Glossary | Climate Lexicon E
carbon-connect AG Climate Glossary with common technical terms, abbreviations and explanations on the topics of the environment, climate protection and CO2 compensation.
The European Energy Exchange (EEX) includes 240 members from 24 countries. It is the leading marketplace for energy and energy-related products in continental Europe. The headquarters of EEX is located in Leipzig, Germany. The EEX trades natural gas, CO2 emission rights, green electricity, and coal.
The climate cycle El Nino occurs in the tropical Pacific Ocean (between the west coast of South America and the Southeast Asian region). When the phenomenon occurs, the temperature in the eastern Pacific warms up.
Electro smog is considered a collective term for the occurrence and presence of artificial electric, magnetic and electromagnetic fields. Electro smog sources include overhead lines of railways, power lines (overhead lines), mobile and broadcast antennas and transformer stations.
Emission rights trading, or just emission trading, is an environmental policy instrument with the sole aim of reducing CO2 emissions at the lowest possible cost. This idea was developed in 1968 by John Harkness Dales already.
An energy certificate provides information about how much energy is consumed when using a device or vehicle. Energy certificates are being used in the automotive industry and in electronic gadgets.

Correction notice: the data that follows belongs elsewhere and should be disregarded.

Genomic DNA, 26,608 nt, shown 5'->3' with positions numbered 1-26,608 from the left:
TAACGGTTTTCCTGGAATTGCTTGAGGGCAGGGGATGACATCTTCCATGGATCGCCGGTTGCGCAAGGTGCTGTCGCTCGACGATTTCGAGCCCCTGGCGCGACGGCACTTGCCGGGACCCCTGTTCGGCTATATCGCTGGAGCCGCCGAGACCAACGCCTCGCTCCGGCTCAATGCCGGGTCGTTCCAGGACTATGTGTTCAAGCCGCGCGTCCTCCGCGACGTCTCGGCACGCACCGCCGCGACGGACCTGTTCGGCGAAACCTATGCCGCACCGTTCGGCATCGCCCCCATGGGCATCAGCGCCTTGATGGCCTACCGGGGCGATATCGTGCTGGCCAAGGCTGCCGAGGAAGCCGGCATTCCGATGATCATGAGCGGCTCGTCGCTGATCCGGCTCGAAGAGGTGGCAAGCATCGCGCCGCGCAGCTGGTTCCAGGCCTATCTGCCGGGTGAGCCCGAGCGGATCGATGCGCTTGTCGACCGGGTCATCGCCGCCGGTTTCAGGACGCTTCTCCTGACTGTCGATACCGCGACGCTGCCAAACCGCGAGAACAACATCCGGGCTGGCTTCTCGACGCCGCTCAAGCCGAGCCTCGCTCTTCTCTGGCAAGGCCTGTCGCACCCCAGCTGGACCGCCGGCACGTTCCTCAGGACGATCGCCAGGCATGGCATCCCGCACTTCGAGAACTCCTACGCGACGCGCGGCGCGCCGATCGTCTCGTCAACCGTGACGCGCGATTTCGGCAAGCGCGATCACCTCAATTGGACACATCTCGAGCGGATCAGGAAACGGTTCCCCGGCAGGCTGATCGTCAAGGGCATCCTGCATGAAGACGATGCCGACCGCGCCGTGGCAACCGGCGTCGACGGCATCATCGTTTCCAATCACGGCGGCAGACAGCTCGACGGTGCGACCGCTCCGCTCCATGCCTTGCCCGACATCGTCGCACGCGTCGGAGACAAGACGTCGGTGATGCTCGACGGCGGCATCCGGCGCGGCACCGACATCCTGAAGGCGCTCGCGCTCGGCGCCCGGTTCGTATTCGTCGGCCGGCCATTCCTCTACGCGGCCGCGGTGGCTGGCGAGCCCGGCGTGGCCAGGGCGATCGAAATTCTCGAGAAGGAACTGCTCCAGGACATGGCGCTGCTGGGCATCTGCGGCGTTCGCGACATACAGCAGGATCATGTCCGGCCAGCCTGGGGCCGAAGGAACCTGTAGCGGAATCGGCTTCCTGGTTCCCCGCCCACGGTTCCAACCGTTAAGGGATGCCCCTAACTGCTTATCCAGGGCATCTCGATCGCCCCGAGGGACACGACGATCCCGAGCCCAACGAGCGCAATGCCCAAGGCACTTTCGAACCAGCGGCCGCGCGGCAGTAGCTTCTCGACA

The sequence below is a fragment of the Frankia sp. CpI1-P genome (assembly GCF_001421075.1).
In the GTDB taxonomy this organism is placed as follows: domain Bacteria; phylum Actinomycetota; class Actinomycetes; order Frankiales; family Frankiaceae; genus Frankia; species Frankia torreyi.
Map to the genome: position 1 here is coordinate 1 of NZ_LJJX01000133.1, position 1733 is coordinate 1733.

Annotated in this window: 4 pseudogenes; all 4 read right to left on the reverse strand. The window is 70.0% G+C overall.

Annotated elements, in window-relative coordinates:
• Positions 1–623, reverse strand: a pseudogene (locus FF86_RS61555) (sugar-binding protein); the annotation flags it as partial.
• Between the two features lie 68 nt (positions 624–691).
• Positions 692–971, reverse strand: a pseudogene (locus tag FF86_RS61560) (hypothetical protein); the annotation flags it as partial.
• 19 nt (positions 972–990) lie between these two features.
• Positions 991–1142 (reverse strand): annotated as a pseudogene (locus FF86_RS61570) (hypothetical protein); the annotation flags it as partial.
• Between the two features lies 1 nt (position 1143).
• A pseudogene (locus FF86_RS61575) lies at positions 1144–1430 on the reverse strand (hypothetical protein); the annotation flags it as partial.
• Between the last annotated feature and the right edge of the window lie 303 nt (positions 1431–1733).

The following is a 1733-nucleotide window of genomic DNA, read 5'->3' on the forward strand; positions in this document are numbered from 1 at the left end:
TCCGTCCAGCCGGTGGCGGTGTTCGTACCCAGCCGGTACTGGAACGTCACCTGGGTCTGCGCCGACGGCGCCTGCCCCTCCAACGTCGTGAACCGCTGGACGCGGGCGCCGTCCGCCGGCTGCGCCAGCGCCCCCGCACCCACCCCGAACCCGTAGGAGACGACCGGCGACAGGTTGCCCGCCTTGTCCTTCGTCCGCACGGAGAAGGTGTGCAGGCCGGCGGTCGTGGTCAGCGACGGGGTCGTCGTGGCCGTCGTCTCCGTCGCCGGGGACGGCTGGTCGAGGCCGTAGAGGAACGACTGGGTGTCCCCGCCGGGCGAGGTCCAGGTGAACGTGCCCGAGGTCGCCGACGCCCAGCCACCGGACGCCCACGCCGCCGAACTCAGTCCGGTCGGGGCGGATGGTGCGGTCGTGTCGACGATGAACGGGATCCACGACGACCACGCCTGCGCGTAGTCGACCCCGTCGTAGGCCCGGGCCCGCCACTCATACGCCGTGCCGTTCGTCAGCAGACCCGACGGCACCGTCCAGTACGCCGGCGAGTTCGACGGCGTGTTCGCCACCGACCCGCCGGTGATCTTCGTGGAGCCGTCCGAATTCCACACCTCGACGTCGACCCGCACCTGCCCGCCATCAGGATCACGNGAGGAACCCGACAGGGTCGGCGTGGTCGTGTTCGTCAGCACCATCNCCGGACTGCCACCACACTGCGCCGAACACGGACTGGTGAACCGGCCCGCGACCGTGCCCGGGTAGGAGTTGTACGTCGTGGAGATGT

The EU emission trading is the first cross-border and world-wide emission trading scheme. It is also an EU climate policy instrument with the aim of reducing greenhouse gas emissions at the lowest possible economic cost. In this case, an emission reduction is enforced, but it is left to the market, in which way this specific reduction takes place or is achieved. It was put into effect in 2005 and includes some of the industries which cause pollution, such as the following industries: iron, steel smelting, coking plants, refineries and crackers, cement and lime producers, glass, ceramics and the brick industry, paper and cellulose production. These industries account for 45% of the EUs CO2 emissions. This system is based on the fact that for each ton of CO2 emitted the acquired companies have to buy a tradable certificate and there are only a limited number of new certificates allowed per year. Surplus certificates can be sold on the market, so CO2 saving measures are rewarded, while companies with high and rising CO2 emissions on the market have to buy papers. The system thus works according to the cap & trade principle - restrict and act. This should create an incentive to reduce harmful CO2 emissions. Since 2012, aviation has also been included.
The European environmental standard EMAS examines the ecological footprint of a company, including the consequences of loans and insurance payments. The environmental standard EMAS is based on ISO 14001, but contains additional requirements on certain points. In particular, additional indirect environmental aspects are included in this testing.